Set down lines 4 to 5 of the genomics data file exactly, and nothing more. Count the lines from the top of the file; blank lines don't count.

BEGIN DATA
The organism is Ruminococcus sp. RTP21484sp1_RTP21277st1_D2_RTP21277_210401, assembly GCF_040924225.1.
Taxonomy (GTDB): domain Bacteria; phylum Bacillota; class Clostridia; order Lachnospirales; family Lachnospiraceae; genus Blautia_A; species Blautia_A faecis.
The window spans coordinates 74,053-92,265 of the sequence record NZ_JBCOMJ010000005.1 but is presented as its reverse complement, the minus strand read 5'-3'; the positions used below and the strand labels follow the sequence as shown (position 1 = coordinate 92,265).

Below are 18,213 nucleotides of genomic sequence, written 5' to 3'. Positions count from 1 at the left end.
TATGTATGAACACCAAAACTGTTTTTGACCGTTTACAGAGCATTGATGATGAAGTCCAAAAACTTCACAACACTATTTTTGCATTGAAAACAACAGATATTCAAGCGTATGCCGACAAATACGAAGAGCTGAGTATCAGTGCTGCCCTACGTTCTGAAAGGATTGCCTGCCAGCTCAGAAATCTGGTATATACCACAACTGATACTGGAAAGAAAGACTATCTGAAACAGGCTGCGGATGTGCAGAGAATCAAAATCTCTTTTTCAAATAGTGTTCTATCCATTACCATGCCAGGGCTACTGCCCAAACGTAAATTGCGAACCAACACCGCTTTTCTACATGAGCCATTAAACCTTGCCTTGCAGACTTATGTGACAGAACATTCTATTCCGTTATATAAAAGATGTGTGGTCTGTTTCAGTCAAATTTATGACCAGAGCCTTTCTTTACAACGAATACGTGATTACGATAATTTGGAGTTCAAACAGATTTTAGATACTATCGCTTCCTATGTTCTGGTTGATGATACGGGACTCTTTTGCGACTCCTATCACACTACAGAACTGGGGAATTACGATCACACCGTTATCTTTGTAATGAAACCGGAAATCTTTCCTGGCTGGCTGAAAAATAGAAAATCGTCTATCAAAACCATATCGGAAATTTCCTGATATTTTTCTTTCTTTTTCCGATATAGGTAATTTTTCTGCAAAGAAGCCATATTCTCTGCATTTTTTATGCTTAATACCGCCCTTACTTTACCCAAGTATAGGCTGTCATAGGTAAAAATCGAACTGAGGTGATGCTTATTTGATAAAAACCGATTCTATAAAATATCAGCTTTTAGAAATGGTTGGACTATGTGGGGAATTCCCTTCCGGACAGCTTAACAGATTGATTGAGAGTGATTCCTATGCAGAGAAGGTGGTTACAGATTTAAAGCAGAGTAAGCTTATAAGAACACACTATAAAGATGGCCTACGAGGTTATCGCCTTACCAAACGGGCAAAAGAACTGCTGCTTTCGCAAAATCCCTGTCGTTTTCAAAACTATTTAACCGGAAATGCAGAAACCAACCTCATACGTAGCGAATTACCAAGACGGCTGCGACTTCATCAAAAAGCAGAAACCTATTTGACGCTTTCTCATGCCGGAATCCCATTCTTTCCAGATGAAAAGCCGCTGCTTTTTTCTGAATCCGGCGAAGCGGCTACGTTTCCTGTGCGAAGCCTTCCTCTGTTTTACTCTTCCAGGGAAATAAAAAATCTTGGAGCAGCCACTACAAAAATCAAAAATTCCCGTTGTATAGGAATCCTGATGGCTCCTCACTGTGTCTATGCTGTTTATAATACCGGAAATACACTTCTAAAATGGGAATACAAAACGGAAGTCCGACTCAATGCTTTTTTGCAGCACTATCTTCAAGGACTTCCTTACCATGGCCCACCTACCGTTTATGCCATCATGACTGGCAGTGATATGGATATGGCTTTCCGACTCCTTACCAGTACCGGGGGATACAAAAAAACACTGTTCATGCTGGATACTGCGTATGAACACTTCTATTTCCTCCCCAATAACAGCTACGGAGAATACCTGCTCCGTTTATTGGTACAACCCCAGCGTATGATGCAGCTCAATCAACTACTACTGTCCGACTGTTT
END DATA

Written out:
Below are 18,213 nucleotides of genomic sequence, written 5' to 3'. Positions count from 1 at the left end.
TATGTATGAACACCAAAACTGTTTTTGACCGTTTACAGAGCATTGATGATGAAGTCCAAAAACTTCACAACACTATTTTTGCATTGAAAACAACAGATATTCAAGCGTATGCCGACAAATACGAAGAGCTGAGTATCAGTGCTGCCCTACGTTCTGAAAGGATTGCCTGCCAGCTCAGAAATCTGGTATATACCACAACTGATACTGGAAAGAAAGACTATCTGAAACAGGCTGCGGATGTGCAGAGAATCAAAATCTCTTTTTCAAATAGTGTTCTATCCATTACCATGCCAGGGCTACTGCCCAAACGTAAATTGCGAACCAACACCGCTTTTCTACATGAGCCATTAAACCTTGCCTTGCAGACTTATGTGACAGAACATTCTATTCCGTTATATAAAAGATGTGTGGTCTGTTTCAGTCAAATTTATGACCAGAGCCTTTCTTTACAACGAATACGTGATTACGATAATTTGGAGTTCAAACAGATTTTAGATACTATCGCTTCCTATGTTCTGGTTGATGATACGGGACTCTTTTGCGACTCCTATCACACTACAGAACTGGGGAATTACGATCACACCGTTATCTTTGTAATGAAACCGGAAATCTTTCCTGGCTGGCTGAAAAATAGAAAATCGTCTATCAAAACCATATCGGAAATTTCCTGATATTTTTCTTTCTTTTTCCGATATAGGTAATTTTTCTGCAAAGAAGCCATATTCTCTGCATTTTTTATGCTTAATACCGCCCTTACTTTACCCAAGTATAGGCTGTCATAGGTAAAAATCGAACTGAGGTGATGCTTATTTGATAAAAACCGATTCTATAAAATATCAGCTTTTAGAAATGGTTGGACTATGTGGGGAATTCCCTTCCGGACAGCTTAACAGATTGATTGAGAGTGATTCCTATGCAGAGAAGGTGGTTACAGATTTAAAGCAGAGTAAGCTTATAAGAACACACTATAAAGATGGCCTACGAGGTTATCGCCTTACCAAACGGGCAAAAGAACTGCTGCTTTCGCAAAATCCCTGTCGTTTTCAAAACTATTTAACCGGAAATGCAGAAACCAACCTCATACGTAGCGAATTACCAAGACGGCTGCGACTTCATCAAAAAGCAGAAACCTATTTGACGCTTTCTCATGCCGGAATCCCATTCTTTCCAGATGAAAAGCCGCTGCTTTTTTCTGAATCCGGCGAAGCGGCTACGTTTCCTGTGCGAAGCCTTCCTCTGTTTTACTCTTCCAGGGAAATAAAAAATCTTGGAGCAGCCACTACAAAAATCAAAAATTCCCGTTGTATAGGAATCCTGATGGCTCCTCACTGTGTCTATGCTGTTTATAATACCGGAAATACACTTCTAAAATGGGAATACAAAACGGAAGTCCGACTCAATGCTTTTTTGCAGCACTATCTTCAAGGACTTCCTTACCATGGCCCACCTACCGTTTATGCCATCATGACTGGCAGTGATATGGATATGGCTTTCCGACTCCTTACCAGTACCGGGGGATACAAAAAAACACTGTTCATGCTGGATACTGCGTATGAACACTTCTATTTCCTCCCCAATAACAGCTACGGAGAATACCTGCTCCGTTTATTGGTACAACCCCAGCGTATGATGCAGCTCAATCAACTACTACTGTCCGACTGTTT